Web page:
USDA plans loans for small-scale farmers

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January 22, 2013

As more young, small-scale farmers launch into agriculture, many are stumbling on a major obstacle: a lack of cash.

So the U.S. Department of Agriculture is stepping in to help. Last week, Agriculture Secretary Tom Vilsack announced a "microloan" program that will distribute loans of $35,000 or less in an effort to smooth the path for first-time farmers. The program is expected to distribute $100 million a year.

January 22, 2013

As more young, small-scale farmers launch into agriculture, many are stumbling on a major obstacle: a lack of cash.

So the U.S. Department of Agriculture is stepping in to help. Last week, Agriculture Secretary Tom Vilsack announced a "microloan" program that will distribute loans of $35,000 or less in an effort to smooth the path for first-time farmers. The program is expected to distribute $100 million a year.

"This administration has really tried to create opportunity and to prioritize different types of farms," said Juli Obudzinksi, of the National Sustainable Agriculture Coalition, which pushed for the program and is supporting similar provisions in the 2012 Farm Bill, which was recently extended for a year by Congress. "I think this was a positive step. They're really making sure, as a federal department, they're reaching all types of farmers."

The department estimates that 25 percent of the nation's 2 million farmers will retire in the next 20 years, prompting Vilsack to call for hundreds of thousands of new farmers to fill agriculture's ranks.

But these young or beginning farmers, many of whom neither come from a farming background nor stand to inherit land, often have trouble accessing cash or credit. A survey by the National Young Farmers Coalition, a New York-based advocacy group, found that 78 percent of its members said a lack of cash was their biggest challenge, while 40 percent said a lack of credit was a major problem.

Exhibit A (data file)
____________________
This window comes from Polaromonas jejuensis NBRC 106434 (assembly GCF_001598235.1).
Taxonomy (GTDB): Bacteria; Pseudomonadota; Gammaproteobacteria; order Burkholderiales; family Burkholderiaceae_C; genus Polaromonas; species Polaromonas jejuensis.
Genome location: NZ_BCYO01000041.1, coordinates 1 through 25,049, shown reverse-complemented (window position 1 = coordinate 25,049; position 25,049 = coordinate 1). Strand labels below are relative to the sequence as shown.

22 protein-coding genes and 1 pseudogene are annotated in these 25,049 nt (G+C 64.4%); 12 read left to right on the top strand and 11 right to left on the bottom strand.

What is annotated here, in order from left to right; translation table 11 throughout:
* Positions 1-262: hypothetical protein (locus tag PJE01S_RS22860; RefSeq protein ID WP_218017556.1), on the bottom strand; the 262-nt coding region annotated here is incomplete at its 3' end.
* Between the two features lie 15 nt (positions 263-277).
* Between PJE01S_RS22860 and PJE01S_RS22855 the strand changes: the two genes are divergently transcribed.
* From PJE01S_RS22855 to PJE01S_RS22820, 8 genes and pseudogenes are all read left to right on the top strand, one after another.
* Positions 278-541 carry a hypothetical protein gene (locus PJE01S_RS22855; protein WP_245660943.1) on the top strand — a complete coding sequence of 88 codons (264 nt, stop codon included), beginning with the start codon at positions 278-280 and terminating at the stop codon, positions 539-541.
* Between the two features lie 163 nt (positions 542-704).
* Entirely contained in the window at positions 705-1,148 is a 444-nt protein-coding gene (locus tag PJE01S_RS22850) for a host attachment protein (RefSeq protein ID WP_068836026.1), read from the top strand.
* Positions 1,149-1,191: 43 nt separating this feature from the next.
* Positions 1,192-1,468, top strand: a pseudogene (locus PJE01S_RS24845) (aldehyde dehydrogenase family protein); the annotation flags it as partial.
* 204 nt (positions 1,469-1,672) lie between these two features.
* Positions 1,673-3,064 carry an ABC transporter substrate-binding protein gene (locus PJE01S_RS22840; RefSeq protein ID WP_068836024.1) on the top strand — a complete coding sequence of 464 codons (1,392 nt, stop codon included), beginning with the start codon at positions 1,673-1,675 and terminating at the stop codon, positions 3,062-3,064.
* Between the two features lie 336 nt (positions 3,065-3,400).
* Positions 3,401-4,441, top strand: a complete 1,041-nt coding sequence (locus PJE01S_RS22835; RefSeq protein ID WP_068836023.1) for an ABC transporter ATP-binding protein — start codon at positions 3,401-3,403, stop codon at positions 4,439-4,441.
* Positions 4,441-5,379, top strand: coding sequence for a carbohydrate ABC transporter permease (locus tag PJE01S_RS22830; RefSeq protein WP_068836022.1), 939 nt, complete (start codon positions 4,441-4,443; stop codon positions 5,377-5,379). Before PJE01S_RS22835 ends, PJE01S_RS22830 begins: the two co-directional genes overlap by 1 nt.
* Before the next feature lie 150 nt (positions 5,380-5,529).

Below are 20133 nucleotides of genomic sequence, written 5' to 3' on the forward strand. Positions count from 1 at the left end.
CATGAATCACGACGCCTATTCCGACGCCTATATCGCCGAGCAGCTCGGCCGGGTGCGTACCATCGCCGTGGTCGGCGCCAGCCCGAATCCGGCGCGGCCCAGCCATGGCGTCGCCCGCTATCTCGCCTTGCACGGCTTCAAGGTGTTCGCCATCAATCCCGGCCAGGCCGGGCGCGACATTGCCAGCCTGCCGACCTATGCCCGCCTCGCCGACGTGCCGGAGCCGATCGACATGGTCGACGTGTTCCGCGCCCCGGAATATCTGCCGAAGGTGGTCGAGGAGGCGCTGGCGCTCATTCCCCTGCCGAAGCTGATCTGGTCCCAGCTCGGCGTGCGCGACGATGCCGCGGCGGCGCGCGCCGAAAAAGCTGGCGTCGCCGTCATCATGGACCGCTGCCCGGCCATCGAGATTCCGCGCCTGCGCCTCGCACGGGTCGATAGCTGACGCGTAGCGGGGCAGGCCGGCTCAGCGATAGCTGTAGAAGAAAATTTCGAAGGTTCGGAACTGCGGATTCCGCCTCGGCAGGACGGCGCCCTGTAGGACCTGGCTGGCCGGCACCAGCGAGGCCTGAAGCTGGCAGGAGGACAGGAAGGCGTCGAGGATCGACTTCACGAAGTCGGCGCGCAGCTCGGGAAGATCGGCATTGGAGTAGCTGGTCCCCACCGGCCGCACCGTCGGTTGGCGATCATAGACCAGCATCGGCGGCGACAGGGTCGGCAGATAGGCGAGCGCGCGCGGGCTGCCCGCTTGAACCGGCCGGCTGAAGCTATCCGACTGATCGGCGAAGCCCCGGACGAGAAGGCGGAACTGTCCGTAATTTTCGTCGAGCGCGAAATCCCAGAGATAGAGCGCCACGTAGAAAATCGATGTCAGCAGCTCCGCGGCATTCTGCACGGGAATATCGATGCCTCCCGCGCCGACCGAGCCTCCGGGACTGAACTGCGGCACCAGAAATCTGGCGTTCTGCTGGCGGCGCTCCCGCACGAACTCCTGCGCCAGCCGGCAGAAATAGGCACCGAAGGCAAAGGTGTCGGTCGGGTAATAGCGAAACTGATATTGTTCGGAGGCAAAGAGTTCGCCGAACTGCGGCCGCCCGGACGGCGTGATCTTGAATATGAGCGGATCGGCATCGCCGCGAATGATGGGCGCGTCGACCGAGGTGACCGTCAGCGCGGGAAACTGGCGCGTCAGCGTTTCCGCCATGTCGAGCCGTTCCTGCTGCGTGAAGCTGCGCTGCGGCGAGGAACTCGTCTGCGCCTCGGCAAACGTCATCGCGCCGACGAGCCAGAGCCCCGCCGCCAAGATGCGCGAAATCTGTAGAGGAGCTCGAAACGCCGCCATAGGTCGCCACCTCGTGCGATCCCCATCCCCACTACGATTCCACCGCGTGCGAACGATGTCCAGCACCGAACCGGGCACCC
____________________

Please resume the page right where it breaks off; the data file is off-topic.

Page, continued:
"I have met several small and beginning farmers, returning veterans and disadvantaged producers interested in careers in farming who too often must rely on credit cards or personal loans with high interest rates to finance their startup operations," Vilsack said in a statement last week. "'By further expanding access to credit to those just starting to put roots in farming, USDA continues to help a new generation of farmers."

The program, first announced last year and finalized last week, will use funds from an existing loan program administered by the Farm Service Agency. Since 2009, the agency had distributed $18 billion in loans and has increased the number of loans to beginning farmers from 11,000 in 2008 to 15,000 in 2011.

Under the new loan program, however, applications will be streamlined, with approval and distribution times considerably shortened.

The idea, the department has said, is to encourage small-scale growers, particularly those who sell at farmers markets or through subscription, direct-to-consumer arrangements.

"It's intended to fill the credit needs of smaller operations," Obudzinksi said. "And it just so happens that young farmers, small farmers, are selling into regional food systems and urban systems. Diversity growers tend to be on a smaller scale."

The most recent figures available, from the 2007 Census of Agriculture, show that the number of farms making $50,000 or less grew 6 percent in the preceding decade. Since then, however, with a boom in farmers markets and the surging appetite for locally and regionally produced food, more farmers have stepped in to fill the niche.

The latest census, being conducted now, will likely reflect a much bigger spike in small-scale farmers.

"It'll be interesting to see the shift," Obudzinksi said. "There are more small farms, but large farms are getting larger. We're concerned about those farms in the middle. We hope these loans are a stepping stone for small farmers to get bigger."


Courtesy: NYDN